Who is the father of healthcare reform: Obama or Mitt Romney?
President Obama is likening his federal healthcare reform bill to the Massachusetts healthcare bill signed by former Gov. Mitt Romney. That could cause problems for Romney in 2012.
The next presidential election is more than two years away, but healthcare reform is already causing problems for one presumed candidate – and it's not President Obama.
Former Massachusetts Gov. Mitt Romney, a Republican, is trying to distance himself from the state healthcare reform overhaul that he signed in 2006. The Massachusetts bill included elements such as the individual mandate – that is, requiring people to buy insurance – which is also in the federal plan and is deeply unpopular among conservatives.
Mr. Obama has emphasized the similarities between the Massachusetts healthcare bill and his new national healthcare plan, partly to appear less radical and more bipartisan himself. In doing so, he has also made problems for Mr. Romney.
“When you actually look at the [federal] bill itself, it incorporates all sorts of Republican ideas," said Obama on the "Today Show" Tuesday. "I mean, a lot of commentators have said, 'You know, this is sort of similar to the bill that Mitt Romney passed in Massachusetts.' ”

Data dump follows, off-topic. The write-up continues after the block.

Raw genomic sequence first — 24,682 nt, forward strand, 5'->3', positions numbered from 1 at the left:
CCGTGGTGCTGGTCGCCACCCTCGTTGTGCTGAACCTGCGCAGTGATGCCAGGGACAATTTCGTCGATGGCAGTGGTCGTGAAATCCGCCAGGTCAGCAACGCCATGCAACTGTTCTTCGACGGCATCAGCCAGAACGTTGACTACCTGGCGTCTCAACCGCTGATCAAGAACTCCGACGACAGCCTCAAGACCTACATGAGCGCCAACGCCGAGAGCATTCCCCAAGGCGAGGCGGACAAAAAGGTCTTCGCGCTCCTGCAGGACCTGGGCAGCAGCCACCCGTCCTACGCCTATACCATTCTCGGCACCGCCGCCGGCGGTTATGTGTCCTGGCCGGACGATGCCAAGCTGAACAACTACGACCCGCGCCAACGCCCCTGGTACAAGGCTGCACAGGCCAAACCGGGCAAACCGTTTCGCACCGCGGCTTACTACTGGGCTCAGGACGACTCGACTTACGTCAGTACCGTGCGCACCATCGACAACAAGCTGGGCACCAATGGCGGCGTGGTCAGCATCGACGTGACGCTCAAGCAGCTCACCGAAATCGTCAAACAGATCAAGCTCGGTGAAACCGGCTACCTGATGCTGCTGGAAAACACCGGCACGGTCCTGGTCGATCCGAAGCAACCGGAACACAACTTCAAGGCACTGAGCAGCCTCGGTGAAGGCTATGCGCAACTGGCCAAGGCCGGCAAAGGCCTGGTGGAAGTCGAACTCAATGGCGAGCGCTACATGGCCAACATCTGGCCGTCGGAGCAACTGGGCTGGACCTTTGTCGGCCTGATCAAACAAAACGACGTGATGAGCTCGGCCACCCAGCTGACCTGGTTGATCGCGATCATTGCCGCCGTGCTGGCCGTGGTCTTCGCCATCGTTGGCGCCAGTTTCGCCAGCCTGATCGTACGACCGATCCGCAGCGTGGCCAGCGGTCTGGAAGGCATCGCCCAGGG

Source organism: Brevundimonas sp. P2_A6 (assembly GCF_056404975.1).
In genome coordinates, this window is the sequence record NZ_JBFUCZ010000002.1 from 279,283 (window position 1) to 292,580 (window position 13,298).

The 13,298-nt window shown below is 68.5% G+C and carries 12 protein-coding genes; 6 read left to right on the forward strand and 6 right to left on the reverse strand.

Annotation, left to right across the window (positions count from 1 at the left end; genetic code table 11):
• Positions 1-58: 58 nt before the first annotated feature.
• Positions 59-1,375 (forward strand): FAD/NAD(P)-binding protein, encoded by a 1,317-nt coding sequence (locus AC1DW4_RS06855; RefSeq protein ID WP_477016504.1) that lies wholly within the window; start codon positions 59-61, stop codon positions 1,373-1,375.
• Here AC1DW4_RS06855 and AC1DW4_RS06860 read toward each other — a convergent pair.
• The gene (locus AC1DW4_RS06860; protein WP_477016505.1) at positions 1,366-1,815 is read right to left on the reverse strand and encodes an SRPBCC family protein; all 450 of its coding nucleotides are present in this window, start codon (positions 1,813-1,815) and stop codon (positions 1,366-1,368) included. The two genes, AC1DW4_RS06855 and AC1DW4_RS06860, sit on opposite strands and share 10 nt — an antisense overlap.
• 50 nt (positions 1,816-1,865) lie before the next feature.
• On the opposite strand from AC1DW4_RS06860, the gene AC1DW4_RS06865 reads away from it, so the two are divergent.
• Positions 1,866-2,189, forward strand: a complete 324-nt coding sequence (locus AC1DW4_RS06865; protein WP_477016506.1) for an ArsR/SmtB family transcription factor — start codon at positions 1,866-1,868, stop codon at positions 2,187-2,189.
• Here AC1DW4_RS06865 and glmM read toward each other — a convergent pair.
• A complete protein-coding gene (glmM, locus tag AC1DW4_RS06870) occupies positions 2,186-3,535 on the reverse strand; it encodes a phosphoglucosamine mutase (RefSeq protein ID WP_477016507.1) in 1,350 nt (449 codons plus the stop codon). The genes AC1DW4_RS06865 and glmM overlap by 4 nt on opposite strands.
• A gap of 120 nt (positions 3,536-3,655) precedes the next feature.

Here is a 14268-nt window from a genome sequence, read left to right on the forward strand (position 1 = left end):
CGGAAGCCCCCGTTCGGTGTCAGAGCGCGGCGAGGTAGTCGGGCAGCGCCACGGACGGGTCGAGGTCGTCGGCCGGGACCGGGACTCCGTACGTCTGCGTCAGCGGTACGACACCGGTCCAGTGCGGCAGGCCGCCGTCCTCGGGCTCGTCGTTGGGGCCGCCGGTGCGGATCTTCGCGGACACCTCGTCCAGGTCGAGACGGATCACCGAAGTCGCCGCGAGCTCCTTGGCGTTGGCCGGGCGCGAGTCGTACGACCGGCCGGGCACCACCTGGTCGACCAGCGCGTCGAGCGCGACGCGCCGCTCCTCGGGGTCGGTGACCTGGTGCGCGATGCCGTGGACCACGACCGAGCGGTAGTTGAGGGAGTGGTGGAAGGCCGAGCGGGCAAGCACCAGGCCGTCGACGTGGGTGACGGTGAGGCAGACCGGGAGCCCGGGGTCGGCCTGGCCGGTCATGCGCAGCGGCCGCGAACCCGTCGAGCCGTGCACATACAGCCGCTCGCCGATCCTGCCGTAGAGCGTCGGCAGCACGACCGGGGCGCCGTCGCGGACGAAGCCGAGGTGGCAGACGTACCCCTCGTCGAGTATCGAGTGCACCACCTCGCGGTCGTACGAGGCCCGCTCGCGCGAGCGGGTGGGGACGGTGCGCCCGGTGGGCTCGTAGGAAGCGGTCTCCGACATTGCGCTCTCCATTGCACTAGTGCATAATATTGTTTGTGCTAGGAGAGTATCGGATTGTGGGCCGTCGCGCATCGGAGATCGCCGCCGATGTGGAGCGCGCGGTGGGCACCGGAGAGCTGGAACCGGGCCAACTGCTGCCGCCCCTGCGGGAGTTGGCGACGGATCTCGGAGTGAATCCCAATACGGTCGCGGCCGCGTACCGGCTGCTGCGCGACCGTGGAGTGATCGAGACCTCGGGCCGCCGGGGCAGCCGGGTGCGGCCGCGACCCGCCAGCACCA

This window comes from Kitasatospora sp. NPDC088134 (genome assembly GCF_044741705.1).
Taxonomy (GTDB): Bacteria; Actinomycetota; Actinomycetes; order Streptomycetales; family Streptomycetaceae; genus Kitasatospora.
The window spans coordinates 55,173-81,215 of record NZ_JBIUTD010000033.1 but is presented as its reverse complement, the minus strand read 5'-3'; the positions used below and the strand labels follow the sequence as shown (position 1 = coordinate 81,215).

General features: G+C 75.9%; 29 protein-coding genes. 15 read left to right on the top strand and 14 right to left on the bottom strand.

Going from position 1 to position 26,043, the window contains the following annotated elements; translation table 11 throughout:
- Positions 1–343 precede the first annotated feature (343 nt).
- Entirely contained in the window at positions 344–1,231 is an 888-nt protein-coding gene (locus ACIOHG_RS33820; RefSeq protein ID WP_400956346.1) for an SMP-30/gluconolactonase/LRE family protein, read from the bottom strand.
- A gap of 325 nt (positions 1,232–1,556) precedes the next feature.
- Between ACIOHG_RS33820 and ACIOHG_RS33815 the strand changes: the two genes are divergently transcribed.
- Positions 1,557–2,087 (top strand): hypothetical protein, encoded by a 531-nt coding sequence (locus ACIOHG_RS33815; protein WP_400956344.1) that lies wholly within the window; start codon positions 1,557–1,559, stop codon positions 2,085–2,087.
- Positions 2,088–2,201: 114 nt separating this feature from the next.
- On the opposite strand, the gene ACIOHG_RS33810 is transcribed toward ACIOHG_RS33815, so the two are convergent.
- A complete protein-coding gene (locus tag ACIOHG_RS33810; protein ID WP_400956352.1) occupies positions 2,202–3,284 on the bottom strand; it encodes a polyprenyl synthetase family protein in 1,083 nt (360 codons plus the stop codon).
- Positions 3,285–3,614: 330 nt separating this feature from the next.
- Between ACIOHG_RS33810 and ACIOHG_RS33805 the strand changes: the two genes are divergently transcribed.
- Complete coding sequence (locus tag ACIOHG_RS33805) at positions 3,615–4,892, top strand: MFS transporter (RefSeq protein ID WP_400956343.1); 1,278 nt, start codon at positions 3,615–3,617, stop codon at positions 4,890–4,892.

“The healthcare debate presents big problems for Romney," says Julian Zelizer, a political scientist at Princeton University in New Jersey. It "will be a big issue for Republicans in 2012, and Romney is not well-positioned to lead the Republican charge against Obama."
Romney has worked hard to emphasize the differences between the two healthcare bills. Last week, Romney penned a letter in National Review in which he said, “America has just witnessed an unconscionable abuse of power. President Obama has betrayed his oath to the nation – rather than bringing us together, ushering in a new kind of politics.”
But Jonathan Gruber, an MIT economist who advised both Obama and Romney on health-insurance programs, told the Boston Globe that Romney’s healthcare reform effort as governor paved the way for national reform. "[Romney] is in many ways the intellectual father of national health reform," he said.
To be sure, that comment will not be on Romney's fundraising letter. “It is ironic,” says Mr. Zelizer, “that Romney’s biggest accomplishment as governor would be his biggest liability as a candidate.”